Government Brief Filed in MassMutual

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February 27, 2014

The government has filed its opening brief in MassMutual contesting the Court of Federal Claims’ conclusion that the taxpayer could accrue the amount of certain policyholder dividends in the year before they were paid.  See our prior post on this case and the New York Life case here.  The government’s brief raises three distinct objections to the decision.

The primary argument is that the liability to pay the dividends was not “fixed” under the all-events test.  The government contends that no individual obligation was fixed at the close of the year, even if all the premiums had been paid, … Read More

Briefing Underway in Barnes as Second Circuit Considers Application of Step-Transaction Doctrine to Impose Dividend Treatment on Movement of Foreign Cash

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February 21, 2014

In Barnes Group v. Commissioner, the Tax Court (Goeke, J.) looked askance at the taxpayer’s strategy for minimizing the tax consequences of a movement of foreign cash to U.S. affiliates.  As the taxpayer explained it, its foreign subsidiary in Singapore had excess cash and borrowing capacity that Barnes wanted to use to finance international acquisitions.  For the time being, however, there was no suitable acquisition target, and the cash was earning only 3% in short-term deposit accounts while it could have been used more profitably in the U.S. to reduce Barnes’s expensive long-term debt.  Barnes hired PricewaterhouseCoopers to help … Read More

Federal Circuit to Consider Accrual of Policyholder Dividends

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February 12, 2014

The Federal Circuit is preparing to consider a government appeal in Massachusetts Mutual Life Ins. Co. v. United States, on an issue involving accrual of annual dividends paid by a mutual insurance company to its policyholders.  This issue was also recently addressed by the Second Circuit, and it turns on an application of the “all events test.”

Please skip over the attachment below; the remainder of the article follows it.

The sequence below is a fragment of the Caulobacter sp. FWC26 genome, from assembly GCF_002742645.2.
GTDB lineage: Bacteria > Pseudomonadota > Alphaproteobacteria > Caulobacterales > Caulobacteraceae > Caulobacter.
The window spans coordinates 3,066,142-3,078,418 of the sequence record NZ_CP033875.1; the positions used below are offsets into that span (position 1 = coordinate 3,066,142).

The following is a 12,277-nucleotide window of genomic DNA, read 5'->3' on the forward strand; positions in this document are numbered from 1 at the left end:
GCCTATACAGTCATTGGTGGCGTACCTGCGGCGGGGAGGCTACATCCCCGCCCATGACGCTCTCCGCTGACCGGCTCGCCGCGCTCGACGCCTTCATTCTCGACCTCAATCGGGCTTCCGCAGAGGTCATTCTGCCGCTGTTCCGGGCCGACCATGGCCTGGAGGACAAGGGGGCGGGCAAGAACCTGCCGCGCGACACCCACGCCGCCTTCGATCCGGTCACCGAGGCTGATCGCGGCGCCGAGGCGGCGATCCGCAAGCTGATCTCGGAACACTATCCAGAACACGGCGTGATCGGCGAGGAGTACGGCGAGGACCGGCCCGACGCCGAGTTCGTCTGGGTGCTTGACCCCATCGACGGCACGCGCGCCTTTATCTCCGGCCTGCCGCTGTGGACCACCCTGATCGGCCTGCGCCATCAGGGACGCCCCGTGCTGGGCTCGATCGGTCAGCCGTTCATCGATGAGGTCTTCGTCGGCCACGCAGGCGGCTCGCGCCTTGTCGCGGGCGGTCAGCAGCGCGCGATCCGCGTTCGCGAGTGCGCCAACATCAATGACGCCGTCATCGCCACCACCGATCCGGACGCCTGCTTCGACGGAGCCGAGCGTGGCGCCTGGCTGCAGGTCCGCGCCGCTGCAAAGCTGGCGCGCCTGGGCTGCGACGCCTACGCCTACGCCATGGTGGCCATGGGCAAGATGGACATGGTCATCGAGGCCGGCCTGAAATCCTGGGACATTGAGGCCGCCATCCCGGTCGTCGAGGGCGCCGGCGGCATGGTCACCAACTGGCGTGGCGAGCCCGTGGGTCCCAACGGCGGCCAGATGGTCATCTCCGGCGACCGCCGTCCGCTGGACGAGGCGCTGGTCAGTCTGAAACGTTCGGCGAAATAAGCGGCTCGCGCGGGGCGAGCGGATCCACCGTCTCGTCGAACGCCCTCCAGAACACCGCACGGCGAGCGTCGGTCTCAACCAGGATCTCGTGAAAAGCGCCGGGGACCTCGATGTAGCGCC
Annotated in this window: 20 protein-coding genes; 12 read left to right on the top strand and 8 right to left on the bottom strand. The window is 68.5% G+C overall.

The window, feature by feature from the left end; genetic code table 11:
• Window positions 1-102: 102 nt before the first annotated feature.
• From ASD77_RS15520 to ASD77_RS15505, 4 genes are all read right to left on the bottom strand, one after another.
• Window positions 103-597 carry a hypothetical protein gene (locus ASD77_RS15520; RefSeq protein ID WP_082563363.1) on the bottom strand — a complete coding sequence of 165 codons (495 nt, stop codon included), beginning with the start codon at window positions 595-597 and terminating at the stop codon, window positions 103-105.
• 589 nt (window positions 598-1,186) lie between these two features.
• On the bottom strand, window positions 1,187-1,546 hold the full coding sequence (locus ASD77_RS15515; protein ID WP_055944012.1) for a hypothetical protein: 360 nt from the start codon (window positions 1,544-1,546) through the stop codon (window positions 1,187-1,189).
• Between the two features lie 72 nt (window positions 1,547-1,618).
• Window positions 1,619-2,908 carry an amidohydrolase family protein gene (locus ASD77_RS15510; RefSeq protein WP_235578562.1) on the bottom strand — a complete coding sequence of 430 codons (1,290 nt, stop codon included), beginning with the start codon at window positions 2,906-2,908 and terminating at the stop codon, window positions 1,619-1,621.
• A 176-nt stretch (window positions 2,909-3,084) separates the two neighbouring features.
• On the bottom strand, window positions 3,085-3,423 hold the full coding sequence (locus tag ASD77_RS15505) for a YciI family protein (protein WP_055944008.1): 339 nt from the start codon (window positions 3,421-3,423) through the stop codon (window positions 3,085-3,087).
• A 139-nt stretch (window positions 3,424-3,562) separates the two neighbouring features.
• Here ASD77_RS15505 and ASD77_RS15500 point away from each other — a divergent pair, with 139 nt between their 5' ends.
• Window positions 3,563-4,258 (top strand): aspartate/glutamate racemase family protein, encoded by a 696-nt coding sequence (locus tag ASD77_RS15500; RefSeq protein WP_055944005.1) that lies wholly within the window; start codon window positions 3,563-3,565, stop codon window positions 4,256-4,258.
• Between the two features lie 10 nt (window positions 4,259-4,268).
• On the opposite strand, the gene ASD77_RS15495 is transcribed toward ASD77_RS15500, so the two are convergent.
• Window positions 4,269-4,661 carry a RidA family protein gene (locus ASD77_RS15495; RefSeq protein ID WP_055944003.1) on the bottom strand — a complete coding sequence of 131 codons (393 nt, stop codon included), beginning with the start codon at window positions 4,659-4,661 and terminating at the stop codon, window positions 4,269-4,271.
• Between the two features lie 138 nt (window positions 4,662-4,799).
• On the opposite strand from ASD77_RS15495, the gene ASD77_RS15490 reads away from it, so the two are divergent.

First, a quick refresher course.  The “all events test” is described as the “touchstone” for determining when a liability has been incurred and a deduction can be accrued.  Dating back to United States v. Anderson, 269 U.S. 422, 441 (1926), and … Read More

D.C. Circuit Holds in Loving that IRS Lacks Authority to Regulate Tax-Return Preparers

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February 12, 2014

Yesterday, the D.C. Circuit unanimously held in Loving v. IRS, that the IRS lacks statutory authority to regulate tax-return preparers.  See our previous coverage here.  In its February 11 decision, the court characterized the IRS’s interpretation as “atextual and ahistorical,” and, more humorously, as a large elephant trying to emerge from a small mousehole.

In 2011, the IRS for the first time attempted to regulate tax-return preparers, issuing regulations requiring that paid tax-return preparers pass an initial certification, pay annual fees, and complete at least 15 hours of continuing education courses each year.  The IRS estimated that the … Read More

Supreme Court to Address the Right to an Evidentiary Hearing in Summons Enforcement Proceedings

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February 3, 2014

The Supreme Court has granted certiorari in United States v. Clarke, No. 13-301, to explore the circumstances under which an entity is entitled to an evidentiary hearing before an IRS summons is enforced, so that it can question IRS officials about their motives for issuing the summons.  The parties’ different views of the case are aptly captured by the dueling questions presented.  The government says the case presents the question “whether an unsupported allegation” that the IRS issued a summons for an improper purpose entitles an opponent to examine IRS officials at an evidentiary hearing.  The entities contesting … Read More